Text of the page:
Donahue is working with those patients and doctors to carve out a compromise, one that reforms the treatment rather than sees the status quo as immutable or seeks to ban it. "I was being told from all the research that my experience of loss doesn't exist. Yet I know without question what happened to me," she explains. "I also was discovering this opposite view that said, 'This deliberate and knowing fraud on innocent psychiatric patients who are having their brains destroyed by the evil kingdom.' I am not the kind of person who can believe that, either. I don't believe in massive conspiracies."
It is not an exaggeration to say that electroconvulsive therapy has opened a new reality for me. I used to deny when a depressive episode was coming on. knew how much it would hurt, how long the darkness would last. Now I know there is something that will work and work quickly. It takes away the anticipation and the fear. I also used to be unable to shake the dread even when I was feeling good, because I knew the bad feelings would return. ECT has wiped away that foreboding. It has given me a sense of control, of hope.
That does not mean I look forward to the treatments. Who would? But when I lie down, I know that within seconds I'll be asleep - and that this process going to make me better. I also know that like many patients today, I can go home after each treatment rather than stay overnight in the hospital.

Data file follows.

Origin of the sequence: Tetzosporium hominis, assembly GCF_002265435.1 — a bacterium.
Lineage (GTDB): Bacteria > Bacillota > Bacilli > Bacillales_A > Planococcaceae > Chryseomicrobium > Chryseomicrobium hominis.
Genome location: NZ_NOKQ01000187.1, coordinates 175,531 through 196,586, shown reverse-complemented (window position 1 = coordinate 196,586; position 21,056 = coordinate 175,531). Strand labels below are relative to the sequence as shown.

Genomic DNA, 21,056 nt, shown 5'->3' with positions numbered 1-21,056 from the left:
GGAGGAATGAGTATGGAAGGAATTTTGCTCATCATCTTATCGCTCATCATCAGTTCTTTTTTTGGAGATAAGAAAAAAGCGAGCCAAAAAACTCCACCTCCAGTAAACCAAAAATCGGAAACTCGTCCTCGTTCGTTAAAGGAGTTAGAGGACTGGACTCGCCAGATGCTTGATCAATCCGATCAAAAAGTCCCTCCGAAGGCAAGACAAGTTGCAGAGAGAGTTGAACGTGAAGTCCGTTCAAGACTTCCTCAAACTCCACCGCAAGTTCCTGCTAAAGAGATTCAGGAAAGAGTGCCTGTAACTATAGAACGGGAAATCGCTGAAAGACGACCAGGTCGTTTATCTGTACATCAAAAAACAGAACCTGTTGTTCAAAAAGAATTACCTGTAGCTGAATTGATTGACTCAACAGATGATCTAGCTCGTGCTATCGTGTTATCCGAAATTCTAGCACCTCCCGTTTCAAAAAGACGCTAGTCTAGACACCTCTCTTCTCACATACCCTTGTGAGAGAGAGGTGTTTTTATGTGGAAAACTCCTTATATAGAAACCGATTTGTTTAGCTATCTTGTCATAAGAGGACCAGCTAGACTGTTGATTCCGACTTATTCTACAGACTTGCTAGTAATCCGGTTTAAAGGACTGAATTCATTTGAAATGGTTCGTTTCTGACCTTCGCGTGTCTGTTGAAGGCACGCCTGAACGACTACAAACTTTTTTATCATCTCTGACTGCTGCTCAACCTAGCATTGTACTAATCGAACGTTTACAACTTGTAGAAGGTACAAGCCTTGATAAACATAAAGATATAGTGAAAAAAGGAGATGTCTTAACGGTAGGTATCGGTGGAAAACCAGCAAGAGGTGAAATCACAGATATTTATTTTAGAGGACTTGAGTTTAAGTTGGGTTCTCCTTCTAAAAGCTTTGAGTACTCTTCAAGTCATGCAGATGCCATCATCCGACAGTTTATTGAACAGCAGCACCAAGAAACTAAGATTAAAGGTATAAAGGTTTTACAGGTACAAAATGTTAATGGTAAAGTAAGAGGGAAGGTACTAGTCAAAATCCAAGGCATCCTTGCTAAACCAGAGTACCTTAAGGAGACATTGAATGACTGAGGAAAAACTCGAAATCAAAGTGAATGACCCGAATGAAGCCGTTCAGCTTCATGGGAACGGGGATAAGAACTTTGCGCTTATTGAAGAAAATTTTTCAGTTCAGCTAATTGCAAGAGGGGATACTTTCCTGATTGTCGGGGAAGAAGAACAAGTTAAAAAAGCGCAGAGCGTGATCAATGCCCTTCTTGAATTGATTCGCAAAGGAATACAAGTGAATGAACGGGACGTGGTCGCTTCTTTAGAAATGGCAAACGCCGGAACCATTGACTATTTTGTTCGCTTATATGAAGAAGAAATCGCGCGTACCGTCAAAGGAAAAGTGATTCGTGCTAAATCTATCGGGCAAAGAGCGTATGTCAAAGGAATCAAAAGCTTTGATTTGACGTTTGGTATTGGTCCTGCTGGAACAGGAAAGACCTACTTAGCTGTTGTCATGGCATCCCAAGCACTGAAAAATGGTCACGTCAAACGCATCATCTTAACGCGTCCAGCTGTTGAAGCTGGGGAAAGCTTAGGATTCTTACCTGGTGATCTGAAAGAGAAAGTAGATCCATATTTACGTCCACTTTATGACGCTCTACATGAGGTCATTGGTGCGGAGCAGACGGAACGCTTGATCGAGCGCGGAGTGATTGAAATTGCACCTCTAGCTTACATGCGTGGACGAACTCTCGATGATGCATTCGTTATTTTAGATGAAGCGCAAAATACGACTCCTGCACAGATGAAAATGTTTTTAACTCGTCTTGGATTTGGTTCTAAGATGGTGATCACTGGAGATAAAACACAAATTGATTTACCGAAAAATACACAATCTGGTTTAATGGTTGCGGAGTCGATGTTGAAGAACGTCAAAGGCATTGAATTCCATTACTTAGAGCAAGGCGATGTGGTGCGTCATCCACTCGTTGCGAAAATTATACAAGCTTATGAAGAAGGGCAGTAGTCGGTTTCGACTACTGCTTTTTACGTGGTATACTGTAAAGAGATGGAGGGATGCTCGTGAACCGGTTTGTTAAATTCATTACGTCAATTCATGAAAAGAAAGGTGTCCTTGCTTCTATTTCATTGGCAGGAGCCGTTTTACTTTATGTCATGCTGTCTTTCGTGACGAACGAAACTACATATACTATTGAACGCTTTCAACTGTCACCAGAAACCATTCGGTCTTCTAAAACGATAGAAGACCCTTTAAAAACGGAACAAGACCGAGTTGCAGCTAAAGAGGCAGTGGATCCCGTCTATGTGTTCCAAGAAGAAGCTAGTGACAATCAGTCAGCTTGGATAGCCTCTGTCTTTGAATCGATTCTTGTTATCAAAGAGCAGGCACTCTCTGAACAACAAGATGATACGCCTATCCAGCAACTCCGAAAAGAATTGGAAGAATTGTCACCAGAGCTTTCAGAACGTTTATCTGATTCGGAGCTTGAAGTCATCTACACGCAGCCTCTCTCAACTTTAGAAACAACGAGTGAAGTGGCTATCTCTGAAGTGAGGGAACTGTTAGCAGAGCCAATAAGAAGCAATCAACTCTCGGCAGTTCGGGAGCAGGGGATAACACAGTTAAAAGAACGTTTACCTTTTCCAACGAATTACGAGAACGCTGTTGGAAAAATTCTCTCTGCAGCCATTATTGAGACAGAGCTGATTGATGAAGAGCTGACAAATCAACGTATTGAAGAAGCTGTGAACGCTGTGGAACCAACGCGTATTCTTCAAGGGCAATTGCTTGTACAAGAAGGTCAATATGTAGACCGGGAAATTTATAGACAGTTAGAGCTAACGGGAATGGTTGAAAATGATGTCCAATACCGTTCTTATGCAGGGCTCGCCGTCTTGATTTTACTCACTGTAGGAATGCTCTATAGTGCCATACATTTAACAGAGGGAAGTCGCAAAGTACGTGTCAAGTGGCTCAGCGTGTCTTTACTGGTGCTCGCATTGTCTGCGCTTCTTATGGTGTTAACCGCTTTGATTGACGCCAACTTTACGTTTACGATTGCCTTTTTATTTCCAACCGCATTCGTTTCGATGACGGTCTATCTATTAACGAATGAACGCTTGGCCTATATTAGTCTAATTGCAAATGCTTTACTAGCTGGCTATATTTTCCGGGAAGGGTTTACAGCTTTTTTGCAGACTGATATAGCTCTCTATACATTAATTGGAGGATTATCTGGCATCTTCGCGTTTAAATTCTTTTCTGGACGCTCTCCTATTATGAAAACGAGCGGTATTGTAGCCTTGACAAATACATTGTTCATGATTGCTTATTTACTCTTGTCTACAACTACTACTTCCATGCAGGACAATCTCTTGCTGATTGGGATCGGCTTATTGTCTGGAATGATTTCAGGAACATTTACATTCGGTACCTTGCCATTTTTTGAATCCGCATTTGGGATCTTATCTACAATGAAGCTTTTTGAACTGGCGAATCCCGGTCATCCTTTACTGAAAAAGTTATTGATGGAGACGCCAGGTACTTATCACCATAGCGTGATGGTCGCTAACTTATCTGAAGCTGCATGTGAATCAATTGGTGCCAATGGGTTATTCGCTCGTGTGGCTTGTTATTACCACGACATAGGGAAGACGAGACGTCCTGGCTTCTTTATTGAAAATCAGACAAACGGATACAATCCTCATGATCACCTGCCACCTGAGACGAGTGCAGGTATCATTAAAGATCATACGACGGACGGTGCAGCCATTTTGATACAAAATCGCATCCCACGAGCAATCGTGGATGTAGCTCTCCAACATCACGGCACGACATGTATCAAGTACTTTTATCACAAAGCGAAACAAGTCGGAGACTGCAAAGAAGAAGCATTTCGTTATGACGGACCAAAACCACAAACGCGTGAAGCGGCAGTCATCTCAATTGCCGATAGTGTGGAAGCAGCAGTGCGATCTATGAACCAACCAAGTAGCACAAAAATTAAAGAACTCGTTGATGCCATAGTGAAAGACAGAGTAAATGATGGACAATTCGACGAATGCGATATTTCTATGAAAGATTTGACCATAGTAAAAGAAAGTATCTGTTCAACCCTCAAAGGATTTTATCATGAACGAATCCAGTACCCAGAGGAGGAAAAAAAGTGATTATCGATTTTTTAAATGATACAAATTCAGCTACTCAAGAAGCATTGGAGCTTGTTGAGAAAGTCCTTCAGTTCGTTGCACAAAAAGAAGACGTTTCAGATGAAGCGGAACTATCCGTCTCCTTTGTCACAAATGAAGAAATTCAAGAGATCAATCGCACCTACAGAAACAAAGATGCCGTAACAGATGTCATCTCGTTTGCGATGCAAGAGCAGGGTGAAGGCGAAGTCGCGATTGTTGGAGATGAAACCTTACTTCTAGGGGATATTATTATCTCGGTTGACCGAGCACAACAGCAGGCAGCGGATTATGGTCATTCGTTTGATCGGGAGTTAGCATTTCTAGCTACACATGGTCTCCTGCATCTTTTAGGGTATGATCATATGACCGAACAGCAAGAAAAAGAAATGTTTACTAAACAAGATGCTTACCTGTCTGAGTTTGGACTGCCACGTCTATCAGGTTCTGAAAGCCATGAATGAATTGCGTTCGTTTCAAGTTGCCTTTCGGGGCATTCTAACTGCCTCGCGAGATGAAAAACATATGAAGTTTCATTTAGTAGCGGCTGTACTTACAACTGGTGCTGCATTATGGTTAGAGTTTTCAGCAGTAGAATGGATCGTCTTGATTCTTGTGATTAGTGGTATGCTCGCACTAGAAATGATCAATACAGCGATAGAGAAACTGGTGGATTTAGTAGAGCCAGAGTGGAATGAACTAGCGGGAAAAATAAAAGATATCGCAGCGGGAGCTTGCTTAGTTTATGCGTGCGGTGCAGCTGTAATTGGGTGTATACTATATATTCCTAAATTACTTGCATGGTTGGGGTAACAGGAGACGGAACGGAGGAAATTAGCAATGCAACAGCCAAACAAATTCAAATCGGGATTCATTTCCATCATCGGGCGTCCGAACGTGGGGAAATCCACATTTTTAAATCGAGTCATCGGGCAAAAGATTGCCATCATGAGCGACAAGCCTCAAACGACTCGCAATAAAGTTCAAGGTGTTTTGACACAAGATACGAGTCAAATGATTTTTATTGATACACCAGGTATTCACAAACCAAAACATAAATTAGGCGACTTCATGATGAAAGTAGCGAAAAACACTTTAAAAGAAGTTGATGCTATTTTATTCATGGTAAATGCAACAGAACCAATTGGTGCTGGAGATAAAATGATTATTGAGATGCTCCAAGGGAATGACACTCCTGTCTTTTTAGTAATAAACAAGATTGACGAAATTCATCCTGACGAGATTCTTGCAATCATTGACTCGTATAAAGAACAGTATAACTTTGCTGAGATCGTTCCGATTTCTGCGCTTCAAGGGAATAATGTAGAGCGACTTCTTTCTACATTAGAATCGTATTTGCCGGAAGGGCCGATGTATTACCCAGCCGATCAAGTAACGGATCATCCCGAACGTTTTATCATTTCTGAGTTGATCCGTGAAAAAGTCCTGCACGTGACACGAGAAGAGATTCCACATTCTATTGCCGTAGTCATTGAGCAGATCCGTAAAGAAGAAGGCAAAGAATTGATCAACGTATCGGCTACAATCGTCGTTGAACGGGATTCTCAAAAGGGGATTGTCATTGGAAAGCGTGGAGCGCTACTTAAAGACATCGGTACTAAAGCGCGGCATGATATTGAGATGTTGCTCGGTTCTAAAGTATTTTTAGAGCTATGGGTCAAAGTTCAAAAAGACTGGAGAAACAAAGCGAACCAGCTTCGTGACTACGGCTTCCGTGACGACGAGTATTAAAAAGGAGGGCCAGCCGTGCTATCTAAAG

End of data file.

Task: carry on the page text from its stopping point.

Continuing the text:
I have had seven more sets of ECT since the first in 2001. All my treatments have been unilateral, which means the electrodes go on just one side of my head in positions aimed at minimizing memory loss. The same concern led them to gradually lower the intensity of the stimulus they give me, to a level the doctors say one-10th of what Stelian Dukakis probably got in the 1950s. I generally need treatment every seven or eight months, my timeline for depression returning.
A nun who contacted me after a story on my ECT appeared in the newspaper described how afraid she had been to have ECT. She said, "This is the way would feel going in for a root canal." As for me, I hate fillings, and don't like to go to the dentist, period. I happened to have had a root canal not long before my first electroconvulsive therapy. In some ways ECT is less traumatic for me than going to the dentist, and certainly less frightening than the root canal. Lots of doctors say I am crazy for thinking something like that, but I don't think negatively about the treatment.
Excerpted from Shock: The Healing Power of Electroconvulsive Therapy, published this month by Penguin. Copyright 2006 by Kitty Dukakis and Larry Tye.